“The past 17 years were like hell. We were ostracised by our dear and near ones. Our two girls withdrew from the outside world and confined themselves to the house. They have not attended a single family function all these years. They don’t even go to the church,” said the Suryanelli case victim’s father, a retired Postal Department employee.

“For the younger one [the victim], the world was confined to her office and home. She is not even interested in watching TV.”

He, along with his nurse-wife and daughters, had been living at Suryanelli, a plantation village near Munnar, in 2005 when tragedy struck. The 16-year-old-girl was lured by a bus conductor and later sexually assaulted by 42 people for 40 days. The world was never the same again. The family later moved to its present accommodation near Kottayam town.

On hearing the Supreme Court verdict, the parents were both relieved and apprehensive.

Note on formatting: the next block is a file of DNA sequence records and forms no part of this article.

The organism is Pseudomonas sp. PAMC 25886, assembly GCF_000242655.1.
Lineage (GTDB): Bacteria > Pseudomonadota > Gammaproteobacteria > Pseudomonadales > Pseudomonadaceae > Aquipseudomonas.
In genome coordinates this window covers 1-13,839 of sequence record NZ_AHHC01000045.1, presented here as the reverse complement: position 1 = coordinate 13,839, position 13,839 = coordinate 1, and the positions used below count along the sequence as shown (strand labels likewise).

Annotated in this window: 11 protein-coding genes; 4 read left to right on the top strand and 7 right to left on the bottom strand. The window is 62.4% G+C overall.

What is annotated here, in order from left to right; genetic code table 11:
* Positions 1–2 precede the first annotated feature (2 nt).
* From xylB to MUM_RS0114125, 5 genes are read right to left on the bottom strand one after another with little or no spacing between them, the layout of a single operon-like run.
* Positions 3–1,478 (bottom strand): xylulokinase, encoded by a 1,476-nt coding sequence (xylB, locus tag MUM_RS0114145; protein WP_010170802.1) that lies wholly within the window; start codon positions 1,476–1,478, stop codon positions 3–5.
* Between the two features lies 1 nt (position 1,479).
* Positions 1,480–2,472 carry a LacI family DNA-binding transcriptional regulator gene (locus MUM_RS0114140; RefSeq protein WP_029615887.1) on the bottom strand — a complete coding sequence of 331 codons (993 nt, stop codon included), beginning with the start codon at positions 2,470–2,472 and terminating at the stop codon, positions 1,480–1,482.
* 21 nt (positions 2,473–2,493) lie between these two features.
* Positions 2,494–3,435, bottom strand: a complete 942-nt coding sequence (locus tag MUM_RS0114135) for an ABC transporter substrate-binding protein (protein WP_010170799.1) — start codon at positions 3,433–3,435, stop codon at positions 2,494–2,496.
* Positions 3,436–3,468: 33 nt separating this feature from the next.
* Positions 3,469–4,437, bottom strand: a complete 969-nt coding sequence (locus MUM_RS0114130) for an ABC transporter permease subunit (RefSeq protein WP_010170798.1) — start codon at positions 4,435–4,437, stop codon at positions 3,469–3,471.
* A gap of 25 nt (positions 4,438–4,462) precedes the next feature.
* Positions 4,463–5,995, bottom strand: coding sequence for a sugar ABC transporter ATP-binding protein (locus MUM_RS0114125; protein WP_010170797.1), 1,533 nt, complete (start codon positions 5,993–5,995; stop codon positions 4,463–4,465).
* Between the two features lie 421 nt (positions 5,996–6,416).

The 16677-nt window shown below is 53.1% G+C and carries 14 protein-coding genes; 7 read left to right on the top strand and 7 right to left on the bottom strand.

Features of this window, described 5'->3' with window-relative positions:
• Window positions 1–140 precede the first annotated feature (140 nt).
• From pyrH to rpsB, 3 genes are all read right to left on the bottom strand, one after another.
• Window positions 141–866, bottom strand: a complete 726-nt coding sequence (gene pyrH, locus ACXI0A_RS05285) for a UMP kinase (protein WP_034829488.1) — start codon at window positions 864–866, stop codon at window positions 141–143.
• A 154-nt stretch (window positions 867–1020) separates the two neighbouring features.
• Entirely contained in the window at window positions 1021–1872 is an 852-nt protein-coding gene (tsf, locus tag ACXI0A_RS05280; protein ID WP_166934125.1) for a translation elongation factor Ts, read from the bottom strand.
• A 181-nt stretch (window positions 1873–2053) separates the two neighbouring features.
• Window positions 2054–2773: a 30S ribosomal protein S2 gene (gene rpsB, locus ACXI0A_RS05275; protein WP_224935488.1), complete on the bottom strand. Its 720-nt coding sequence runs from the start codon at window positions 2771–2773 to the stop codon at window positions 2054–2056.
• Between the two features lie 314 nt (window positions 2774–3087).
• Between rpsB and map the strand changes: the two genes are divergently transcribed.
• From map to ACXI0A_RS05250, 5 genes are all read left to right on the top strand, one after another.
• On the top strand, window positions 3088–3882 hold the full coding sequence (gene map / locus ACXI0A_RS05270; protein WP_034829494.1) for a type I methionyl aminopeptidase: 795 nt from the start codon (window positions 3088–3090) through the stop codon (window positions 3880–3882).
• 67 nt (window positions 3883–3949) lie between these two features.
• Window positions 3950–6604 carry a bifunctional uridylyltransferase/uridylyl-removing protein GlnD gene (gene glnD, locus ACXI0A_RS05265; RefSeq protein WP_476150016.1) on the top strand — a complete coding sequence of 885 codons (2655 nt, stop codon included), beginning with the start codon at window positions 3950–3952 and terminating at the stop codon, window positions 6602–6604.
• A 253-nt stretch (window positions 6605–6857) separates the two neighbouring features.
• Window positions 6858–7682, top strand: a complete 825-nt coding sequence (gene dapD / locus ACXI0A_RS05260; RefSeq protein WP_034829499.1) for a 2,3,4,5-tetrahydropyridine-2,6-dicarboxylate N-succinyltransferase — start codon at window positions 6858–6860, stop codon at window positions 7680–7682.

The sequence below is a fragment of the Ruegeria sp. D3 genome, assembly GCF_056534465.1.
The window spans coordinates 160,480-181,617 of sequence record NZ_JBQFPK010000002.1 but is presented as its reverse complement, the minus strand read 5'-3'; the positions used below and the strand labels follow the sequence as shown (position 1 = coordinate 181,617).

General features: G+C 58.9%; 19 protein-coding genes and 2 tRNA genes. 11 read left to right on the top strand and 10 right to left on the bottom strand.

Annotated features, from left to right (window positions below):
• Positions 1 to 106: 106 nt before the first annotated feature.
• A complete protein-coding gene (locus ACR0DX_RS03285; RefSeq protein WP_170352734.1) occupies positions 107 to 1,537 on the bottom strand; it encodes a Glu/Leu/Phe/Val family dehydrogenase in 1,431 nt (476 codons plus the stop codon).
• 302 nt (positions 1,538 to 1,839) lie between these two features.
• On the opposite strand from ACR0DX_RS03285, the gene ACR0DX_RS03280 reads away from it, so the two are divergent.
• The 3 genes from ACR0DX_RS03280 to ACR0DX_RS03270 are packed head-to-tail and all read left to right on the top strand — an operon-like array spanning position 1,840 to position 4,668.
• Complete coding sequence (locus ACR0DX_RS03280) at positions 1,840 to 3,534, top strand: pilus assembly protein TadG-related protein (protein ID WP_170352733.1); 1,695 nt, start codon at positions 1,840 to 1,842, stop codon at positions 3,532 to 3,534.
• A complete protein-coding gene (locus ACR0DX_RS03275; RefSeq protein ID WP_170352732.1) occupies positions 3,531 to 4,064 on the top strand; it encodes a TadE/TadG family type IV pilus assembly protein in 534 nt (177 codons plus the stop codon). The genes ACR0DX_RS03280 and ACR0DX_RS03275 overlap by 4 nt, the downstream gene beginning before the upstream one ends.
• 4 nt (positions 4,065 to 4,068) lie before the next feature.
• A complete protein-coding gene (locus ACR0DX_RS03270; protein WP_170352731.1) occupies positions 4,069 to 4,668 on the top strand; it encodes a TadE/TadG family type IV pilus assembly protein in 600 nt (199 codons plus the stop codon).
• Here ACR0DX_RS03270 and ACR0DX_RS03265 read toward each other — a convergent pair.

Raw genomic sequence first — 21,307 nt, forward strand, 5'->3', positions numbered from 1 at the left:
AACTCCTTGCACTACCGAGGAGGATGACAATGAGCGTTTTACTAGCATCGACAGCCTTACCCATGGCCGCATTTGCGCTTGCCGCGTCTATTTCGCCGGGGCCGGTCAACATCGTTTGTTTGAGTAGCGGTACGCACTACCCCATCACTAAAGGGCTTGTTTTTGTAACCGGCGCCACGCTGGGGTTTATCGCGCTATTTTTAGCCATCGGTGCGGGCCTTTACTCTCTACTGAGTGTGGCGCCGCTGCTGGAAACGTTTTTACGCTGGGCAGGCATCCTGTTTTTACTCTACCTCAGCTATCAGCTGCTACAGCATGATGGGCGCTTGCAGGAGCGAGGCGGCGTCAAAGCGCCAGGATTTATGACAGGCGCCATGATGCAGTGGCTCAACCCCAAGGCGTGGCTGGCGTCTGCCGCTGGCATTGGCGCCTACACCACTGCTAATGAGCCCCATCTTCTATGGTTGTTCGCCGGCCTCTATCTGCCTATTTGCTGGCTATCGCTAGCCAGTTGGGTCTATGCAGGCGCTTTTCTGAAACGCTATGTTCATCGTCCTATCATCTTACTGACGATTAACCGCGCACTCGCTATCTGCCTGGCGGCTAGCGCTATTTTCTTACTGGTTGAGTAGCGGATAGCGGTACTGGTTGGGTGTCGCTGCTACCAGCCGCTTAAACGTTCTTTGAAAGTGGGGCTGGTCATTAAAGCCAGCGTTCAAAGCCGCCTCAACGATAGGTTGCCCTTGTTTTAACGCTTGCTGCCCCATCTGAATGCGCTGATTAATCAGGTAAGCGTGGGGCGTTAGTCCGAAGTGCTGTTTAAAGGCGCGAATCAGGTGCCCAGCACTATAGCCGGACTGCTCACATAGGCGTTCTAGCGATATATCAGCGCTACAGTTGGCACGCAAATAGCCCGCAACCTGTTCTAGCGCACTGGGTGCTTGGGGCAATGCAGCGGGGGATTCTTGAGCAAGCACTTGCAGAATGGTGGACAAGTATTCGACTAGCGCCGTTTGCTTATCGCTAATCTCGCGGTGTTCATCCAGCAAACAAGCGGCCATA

“The truth is with us. This gives us confidence that justice will be done.” But the prospect of the case reopening in the High Court gives the father the jitters. “They will use all their might — their political might,” he said, referring to the accused.

“Only we know what we went through when the case was in the trial court,” said the mother. The family is also concerned that the relative anonymity it had during the long interval will be lost when the case reopens. “I don’t know how long my daughter will have to suffer the public gaze,” the father said. On Thursday, his only request to the media was not to disturb the girl, who had gone to her office.

With the Supreme Court verdict, the family of the victim is relieved. But it fears the political might of the accused.

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